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Google Businesses Programming The Internet IT Technology

Google App Engine Adds Java Support, Groovy Meta-Programming 168

Posted by Soulskill
from the engines-firing-on-more-cylinders dept.
Zarf writes "Yesterday Google announced that the Google App Engine now supports Java development, and fast on the heels of the Java announcement is an announcement for Groovy support! Groovy is a dynamic programming language for the JVM that is a near super-set of Java. Much Java syntax is valid Groovy syntax, however, Groovy adds powerful meta-programming features, and the new functionality will bring these meta-programming features to App Engine development. Groovy got special attention from the SpringSource Groovy team and the Google App Engine Java team, and it was this collaboration that helped create the changes that were the big secret in the recent Groovy release of 1.6.1."
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Google App Engine Adds Java Support, Groovy Meta-Programming

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  • by nothing2seehere (1496253) on Wednesday April 08, 2009 @12:38PM (#27506129)
    Reading TFA, it looks like a scalable servlet container. No J2EE as far as I can tell.
  • Re:Looks like Python (Score:4, Informative)

    by hansamurai (907719) <hansamurai@gmail.com> on Wednesday April 08, 2009 @12:45PM (#27506281) Homepage Journal

    Well, it's biggest advantage is that it is a language written to run on the JVM*. You can talk to Java classes when you need to, but it's really a dynamic language that Java developers can easily learn and use. Type can be strong or weak depending on what you want/need, you can write Groovy unit tests against Java code, etc.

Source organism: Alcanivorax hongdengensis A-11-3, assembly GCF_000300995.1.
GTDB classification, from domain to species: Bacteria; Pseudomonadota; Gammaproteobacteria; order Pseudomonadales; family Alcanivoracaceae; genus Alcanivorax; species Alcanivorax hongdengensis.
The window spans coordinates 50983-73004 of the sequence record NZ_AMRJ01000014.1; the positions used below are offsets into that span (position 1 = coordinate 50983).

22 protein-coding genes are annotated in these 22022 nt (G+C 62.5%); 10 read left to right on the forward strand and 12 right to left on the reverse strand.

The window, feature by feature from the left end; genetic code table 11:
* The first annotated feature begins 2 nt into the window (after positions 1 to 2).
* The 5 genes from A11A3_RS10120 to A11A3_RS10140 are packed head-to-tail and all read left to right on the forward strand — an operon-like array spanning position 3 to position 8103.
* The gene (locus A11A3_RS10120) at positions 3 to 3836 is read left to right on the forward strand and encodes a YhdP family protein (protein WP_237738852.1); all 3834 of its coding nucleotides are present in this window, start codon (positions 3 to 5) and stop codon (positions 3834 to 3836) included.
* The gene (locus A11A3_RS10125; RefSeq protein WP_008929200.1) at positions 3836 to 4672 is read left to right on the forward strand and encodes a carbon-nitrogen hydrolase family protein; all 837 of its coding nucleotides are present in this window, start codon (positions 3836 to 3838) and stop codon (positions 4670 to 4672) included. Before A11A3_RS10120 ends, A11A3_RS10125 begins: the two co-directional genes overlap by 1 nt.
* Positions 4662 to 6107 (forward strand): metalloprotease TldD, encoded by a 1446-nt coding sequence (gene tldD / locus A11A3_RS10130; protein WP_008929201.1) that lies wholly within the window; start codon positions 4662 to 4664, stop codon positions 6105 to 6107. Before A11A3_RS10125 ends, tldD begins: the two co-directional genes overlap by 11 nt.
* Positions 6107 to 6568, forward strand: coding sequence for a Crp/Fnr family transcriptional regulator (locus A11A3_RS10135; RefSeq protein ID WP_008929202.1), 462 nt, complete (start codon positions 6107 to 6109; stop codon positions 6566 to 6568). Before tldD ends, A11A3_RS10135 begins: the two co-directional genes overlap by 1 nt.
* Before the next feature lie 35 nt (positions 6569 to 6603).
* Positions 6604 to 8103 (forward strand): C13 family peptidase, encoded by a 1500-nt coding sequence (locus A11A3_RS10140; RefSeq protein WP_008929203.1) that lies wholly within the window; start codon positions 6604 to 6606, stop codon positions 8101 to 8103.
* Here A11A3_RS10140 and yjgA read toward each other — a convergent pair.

*of course there's Jython, but Groovy was designed from the ground up to be used by Java developers.

  • Re:How about Ruby? (Score:2, Informative)

    by swurley (1344899) on Wednesday April 08, 2009 @12:57PM (#27506457)
    Running Ruby using Jruby on Google AppEngine.
    http://blog.bigcurl.de/2009/04/running-sinatra-apps-on-google.html [bigcurl.de]
    Should get you started.
  • Re:How about Ruby? (Score:3, Informative)

    by ESqVIP (782999) on Wednesday April 08, 2009 @01:22PM (#27506859)

    http://olabini.com/blog/tag/gae/ [olabini.com]

    In fact, you should thank ThoughtWorks guys for several of the recent blog posts on GAE involving JRuby, Groovy and also Clojure.

  • Can't get very far without these forbidden features...

    Incorrect. The Servlet platform imposes those restrictions already, with the container handling all the messy details of threading and networking. It works just fine in 90%+ of the cases.

  • by Anonymous Coward on Wednesday April 08, 2009 @01:50PM (#27507309)

    Java is my main language, but I definitely see the value in Groovy. For instance, how do you pass functions or other code blocks around in java? You either use very clumsy and verbose anonymous inner classes, or.. or nothing. Groovy handles this gracefully.

    Basically Groovy is a scripting language that lets you use java classes. It's not really much different than Jython or JRuby, it's just more java-like in syntax.